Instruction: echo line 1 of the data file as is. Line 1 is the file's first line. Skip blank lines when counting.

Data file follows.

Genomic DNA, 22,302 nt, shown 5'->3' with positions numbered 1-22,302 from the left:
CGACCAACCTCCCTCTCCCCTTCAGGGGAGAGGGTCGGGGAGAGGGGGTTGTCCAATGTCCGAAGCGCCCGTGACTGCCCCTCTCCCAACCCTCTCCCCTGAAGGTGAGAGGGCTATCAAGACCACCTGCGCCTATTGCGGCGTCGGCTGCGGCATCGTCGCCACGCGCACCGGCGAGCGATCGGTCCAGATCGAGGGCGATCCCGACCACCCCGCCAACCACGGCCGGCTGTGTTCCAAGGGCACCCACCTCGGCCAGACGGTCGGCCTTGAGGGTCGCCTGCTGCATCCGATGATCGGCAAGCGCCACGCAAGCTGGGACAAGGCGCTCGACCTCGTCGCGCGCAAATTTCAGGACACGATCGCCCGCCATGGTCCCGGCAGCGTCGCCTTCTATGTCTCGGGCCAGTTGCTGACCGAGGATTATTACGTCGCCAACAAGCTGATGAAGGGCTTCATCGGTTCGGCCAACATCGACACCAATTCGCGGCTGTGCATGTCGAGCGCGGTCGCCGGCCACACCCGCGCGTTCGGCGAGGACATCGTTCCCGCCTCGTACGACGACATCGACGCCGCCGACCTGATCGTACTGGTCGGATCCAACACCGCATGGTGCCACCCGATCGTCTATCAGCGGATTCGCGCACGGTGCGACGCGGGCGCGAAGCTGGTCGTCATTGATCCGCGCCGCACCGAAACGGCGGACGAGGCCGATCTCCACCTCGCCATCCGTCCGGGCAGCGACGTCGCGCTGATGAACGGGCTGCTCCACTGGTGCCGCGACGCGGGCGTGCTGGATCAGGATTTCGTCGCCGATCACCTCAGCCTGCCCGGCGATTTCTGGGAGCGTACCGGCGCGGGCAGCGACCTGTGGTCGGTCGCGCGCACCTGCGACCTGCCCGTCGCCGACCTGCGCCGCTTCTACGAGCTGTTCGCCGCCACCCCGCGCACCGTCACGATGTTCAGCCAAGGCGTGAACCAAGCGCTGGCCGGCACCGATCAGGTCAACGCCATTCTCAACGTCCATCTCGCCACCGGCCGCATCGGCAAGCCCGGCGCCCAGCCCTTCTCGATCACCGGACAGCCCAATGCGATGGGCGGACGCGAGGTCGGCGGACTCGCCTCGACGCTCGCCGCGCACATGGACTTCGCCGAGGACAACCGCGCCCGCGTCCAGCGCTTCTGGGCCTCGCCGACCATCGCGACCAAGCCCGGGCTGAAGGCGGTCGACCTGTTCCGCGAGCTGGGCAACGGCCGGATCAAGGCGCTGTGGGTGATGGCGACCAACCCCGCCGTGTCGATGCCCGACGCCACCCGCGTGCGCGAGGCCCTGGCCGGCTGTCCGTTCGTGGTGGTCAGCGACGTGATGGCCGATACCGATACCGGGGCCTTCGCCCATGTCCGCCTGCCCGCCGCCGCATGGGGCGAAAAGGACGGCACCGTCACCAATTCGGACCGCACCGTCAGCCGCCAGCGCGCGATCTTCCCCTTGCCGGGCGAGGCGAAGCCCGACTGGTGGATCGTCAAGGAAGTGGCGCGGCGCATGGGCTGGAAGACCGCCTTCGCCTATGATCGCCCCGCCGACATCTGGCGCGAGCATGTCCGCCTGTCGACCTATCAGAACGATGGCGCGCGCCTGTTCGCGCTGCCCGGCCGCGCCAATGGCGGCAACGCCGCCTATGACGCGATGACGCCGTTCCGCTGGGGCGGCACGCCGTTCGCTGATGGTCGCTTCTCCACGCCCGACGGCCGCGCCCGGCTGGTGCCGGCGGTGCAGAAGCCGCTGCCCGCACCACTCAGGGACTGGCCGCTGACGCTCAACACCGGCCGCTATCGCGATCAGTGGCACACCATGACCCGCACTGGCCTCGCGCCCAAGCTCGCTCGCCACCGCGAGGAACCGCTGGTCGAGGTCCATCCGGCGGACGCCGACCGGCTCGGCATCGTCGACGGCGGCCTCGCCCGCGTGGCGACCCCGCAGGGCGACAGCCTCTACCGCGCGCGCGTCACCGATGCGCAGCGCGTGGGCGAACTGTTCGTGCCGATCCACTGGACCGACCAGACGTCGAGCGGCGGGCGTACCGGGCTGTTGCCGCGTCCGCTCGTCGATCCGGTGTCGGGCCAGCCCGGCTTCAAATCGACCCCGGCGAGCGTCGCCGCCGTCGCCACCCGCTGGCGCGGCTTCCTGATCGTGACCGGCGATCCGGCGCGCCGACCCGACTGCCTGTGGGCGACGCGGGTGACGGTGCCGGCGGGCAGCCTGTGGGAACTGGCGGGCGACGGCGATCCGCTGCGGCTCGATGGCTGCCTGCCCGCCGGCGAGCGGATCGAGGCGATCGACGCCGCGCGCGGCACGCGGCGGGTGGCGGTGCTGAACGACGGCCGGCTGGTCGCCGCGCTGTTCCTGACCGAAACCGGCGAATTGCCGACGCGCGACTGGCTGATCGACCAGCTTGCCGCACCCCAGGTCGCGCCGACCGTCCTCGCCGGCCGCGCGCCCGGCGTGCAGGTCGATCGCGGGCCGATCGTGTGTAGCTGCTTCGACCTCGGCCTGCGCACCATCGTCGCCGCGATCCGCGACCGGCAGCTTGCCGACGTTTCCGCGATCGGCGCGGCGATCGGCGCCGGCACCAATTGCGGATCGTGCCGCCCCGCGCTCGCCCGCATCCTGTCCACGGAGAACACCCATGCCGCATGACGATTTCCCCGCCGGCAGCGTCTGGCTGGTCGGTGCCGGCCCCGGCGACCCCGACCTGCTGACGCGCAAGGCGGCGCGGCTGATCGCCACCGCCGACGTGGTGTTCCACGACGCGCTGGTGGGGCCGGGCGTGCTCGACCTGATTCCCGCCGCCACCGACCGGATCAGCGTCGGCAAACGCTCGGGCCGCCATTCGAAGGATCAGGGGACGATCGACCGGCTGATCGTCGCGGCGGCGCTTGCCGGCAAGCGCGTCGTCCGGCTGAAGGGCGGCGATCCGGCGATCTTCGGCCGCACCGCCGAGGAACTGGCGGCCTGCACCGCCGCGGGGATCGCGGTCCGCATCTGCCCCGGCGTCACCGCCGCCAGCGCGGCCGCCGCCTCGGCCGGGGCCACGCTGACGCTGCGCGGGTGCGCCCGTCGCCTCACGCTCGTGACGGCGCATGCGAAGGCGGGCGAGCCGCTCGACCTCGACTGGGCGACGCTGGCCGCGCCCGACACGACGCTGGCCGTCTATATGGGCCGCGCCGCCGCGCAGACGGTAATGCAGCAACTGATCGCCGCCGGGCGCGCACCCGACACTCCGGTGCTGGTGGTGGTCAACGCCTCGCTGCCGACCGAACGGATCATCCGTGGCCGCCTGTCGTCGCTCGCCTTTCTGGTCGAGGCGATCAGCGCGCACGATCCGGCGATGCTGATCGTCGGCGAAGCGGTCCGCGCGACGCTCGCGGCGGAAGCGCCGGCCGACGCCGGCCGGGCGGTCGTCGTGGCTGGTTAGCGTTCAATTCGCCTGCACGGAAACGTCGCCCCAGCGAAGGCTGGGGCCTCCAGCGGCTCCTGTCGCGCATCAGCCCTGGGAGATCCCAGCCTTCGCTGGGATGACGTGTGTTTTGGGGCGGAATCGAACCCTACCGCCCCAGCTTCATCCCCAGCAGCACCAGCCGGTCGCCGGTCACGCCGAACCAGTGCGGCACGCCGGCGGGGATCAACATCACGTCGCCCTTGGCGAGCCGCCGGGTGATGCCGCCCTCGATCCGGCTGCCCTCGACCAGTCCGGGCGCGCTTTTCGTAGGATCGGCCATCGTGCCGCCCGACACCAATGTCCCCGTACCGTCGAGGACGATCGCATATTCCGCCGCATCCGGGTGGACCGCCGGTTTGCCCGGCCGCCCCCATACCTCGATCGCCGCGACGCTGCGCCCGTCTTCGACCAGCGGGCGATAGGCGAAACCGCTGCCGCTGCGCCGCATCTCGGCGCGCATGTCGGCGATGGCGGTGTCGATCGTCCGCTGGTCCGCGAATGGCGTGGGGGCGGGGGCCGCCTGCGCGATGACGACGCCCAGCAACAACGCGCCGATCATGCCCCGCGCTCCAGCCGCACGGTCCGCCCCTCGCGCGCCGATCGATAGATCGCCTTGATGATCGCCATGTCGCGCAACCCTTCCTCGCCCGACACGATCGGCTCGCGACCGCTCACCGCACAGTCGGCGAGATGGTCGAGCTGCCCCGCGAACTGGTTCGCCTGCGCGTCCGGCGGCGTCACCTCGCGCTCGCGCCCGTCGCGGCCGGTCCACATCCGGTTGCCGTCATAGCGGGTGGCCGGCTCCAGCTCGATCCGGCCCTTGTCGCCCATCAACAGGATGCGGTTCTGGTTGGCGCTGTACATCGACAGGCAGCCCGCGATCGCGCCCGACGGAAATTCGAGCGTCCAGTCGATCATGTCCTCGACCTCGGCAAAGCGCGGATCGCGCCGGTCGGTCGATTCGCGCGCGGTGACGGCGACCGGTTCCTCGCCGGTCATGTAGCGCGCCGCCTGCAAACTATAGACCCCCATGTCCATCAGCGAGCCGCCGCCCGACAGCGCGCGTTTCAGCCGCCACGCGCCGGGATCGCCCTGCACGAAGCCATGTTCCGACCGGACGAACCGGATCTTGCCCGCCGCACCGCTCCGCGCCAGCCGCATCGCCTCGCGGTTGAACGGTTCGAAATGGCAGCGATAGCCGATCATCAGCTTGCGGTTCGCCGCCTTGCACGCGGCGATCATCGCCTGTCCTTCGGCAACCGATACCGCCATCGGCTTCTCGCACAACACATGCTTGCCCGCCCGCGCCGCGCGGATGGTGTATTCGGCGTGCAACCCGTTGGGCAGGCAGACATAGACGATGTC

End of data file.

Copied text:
Genomic DNA, 22,302 nt, shown 5'->3' with positions numbered 1-22,302 from the left: